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Metabolic syndrome: an update on diagnostic criteria, pathogenesis, and genetic links

Abstract

Metabolic syndrome (MetS), today a major global public health problem, is a cluster of clinical, metabolic, and biochemical abnormalities, such as central adiposity, hypertension, insulin resistance, and dyslipidemias. These MetS-related traits significantly increase the risk of type 2 diabetes mellitus, adverse cardiac events, stroke, and hepatic steatosis. The pathogenesis of MetS is multifactorial, with the interplay of environmental, nutritional, and genetic factors. Chronic low-grade inflammation together with visceral adipose tissue, adipocyte dysfunction, and insulin resistance plays a major role in the progression of the syndrome by impairing lipid and glucose homeostasis in insulin-sensitive tissues, such as the liver, muscle, and adipocytes. Adipose-derived inflammatory cytokines and non-esterified fatty acids establish the link between central obesity IR, inflammation, and atherogenesis. Various studies have reported an association between MetS and related traits with single-nucleotide polymorphisms of different susceptibility genes. Modulation of cytokine levels, pro-oxidants, and disturbed energy homeostasis, in relation to the genetic variations, is described in this review of the recent literature, which also provides updated data regarding the epidemiology, diagnostic criteria, and pathogenesis of MetS.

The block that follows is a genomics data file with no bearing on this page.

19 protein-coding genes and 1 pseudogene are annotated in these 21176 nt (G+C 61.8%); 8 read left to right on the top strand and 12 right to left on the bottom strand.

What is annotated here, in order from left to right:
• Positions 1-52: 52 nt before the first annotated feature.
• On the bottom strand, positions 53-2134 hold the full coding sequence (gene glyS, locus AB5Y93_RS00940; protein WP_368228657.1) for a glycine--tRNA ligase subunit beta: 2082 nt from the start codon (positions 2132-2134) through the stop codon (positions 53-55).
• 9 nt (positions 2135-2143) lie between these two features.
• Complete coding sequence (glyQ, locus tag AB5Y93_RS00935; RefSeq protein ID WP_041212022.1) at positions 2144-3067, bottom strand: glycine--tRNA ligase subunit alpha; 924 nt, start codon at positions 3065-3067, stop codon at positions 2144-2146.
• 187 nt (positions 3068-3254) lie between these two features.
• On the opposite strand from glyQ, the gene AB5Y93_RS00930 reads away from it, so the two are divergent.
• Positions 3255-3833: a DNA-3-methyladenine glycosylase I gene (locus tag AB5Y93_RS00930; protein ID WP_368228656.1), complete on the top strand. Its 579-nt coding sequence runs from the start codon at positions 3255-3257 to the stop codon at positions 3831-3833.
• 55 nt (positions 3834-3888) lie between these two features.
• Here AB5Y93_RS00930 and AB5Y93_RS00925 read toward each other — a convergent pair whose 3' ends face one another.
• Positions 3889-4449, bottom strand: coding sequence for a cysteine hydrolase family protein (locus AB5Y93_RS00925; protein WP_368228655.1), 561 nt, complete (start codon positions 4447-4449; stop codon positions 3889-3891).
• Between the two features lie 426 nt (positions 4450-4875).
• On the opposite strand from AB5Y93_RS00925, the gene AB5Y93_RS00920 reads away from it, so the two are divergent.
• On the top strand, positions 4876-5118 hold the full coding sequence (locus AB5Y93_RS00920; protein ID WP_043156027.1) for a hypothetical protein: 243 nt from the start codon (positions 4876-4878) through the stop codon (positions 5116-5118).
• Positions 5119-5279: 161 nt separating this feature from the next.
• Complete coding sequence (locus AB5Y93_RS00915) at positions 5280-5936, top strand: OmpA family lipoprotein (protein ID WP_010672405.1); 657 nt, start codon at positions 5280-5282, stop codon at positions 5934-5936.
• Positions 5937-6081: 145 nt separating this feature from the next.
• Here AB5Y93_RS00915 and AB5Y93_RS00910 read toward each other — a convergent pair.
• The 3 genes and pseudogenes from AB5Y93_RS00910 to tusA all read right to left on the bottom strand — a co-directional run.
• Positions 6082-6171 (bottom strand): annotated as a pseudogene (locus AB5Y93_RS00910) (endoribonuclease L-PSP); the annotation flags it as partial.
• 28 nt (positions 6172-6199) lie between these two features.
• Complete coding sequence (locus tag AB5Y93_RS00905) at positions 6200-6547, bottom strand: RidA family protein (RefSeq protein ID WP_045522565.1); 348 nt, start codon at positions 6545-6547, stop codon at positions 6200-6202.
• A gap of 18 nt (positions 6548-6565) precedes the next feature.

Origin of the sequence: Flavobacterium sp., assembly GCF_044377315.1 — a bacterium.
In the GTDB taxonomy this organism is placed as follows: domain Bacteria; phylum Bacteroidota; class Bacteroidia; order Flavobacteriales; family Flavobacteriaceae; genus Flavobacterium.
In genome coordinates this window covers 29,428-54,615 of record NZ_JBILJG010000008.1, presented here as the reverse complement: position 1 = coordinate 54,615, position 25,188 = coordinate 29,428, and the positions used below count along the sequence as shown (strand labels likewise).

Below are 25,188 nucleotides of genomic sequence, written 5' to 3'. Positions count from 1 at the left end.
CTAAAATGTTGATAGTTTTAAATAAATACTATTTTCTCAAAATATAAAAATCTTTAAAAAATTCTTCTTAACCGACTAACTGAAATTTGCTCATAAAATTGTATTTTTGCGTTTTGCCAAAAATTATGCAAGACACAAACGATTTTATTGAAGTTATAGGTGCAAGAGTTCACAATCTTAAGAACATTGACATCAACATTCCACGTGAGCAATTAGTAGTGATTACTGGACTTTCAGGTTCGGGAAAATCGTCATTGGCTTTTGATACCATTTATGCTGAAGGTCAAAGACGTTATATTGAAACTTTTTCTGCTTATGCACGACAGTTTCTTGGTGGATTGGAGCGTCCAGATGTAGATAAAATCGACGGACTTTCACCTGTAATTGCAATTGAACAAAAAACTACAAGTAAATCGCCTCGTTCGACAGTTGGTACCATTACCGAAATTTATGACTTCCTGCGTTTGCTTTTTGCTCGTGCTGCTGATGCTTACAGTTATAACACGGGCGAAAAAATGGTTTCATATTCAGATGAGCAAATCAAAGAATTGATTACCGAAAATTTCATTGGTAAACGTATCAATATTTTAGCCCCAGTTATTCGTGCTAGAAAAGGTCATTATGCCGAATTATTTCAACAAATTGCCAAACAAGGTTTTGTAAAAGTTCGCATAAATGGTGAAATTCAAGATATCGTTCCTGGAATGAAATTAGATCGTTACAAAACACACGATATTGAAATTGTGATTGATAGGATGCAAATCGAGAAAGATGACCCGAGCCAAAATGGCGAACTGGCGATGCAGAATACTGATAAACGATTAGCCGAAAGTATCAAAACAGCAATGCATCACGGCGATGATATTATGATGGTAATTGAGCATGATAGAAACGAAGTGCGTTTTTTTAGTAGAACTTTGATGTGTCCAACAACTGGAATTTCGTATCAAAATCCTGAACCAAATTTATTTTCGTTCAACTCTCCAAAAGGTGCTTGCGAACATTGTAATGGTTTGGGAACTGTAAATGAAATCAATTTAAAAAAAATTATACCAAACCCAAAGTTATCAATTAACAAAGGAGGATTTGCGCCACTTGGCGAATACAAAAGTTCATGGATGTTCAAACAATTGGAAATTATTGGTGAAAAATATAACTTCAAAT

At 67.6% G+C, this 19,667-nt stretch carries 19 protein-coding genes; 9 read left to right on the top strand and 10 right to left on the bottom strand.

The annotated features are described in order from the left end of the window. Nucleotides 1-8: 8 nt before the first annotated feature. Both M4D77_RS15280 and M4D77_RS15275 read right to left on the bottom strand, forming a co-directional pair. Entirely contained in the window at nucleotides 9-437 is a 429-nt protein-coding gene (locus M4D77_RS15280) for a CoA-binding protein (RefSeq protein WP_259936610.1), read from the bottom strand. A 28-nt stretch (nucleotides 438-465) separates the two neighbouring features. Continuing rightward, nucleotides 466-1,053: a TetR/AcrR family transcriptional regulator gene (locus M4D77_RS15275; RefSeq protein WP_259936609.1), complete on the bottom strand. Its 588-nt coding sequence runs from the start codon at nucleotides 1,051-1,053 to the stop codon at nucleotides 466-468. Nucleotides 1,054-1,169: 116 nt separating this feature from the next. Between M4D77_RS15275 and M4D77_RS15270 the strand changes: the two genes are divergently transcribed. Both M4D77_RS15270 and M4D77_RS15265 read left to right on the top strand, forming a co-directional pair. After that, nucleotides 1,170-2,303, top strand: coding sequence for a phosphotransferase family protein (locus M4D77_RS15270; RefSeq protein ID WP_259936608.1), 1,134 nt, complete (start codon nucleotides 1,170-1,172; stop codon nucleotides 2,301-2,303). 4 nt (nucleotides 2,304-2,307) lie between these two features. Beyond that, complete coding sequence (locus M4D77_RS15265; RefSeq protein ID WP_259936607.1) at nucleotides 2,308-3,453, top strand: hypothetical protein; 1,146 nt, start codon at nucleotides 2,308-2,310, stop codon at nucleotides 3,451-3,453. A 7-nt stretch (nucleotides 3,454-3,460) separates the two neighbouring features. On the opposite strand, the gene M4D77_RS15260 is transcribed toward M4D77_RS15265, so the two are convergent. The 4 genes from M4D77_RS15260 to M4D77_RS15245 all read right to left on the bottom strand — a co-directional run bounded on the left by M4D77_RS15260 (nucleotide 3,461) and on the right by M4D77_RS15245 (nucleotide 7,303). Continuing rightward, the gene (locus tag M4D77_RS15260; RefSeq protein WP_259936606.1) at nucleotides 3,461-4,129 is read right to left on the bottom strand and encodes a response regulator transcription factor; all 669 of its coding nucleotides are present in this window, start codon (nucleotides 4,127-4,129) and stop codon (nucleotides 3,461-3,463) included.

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Acknowledgements

Our acknowledgments go to HEC for providing help with the literature survey through the digital library.

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UZ and SK contributed to the literature survey and manuscript write-up. HU helped in the literature survey. KPL conceived the idea and proofread the manuscript.

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Correspondence to Uzma Zafar or Khalid P. Lone.

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Zafar, U., Khaliq, S., Ahmad, H.U. et al. Metabolic syndrome: an update on diagnostic criteria, pathogenesis, and genetic links. Hormones 17, 299–313 (2018). https://doi.org/10.1007/s42000-018-0051-3

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Keywords

  • Metabolic syndrome
  • Insulin resistance
  • Central obesity
  • Cytokines
  • Single-nucleotide polymorphisms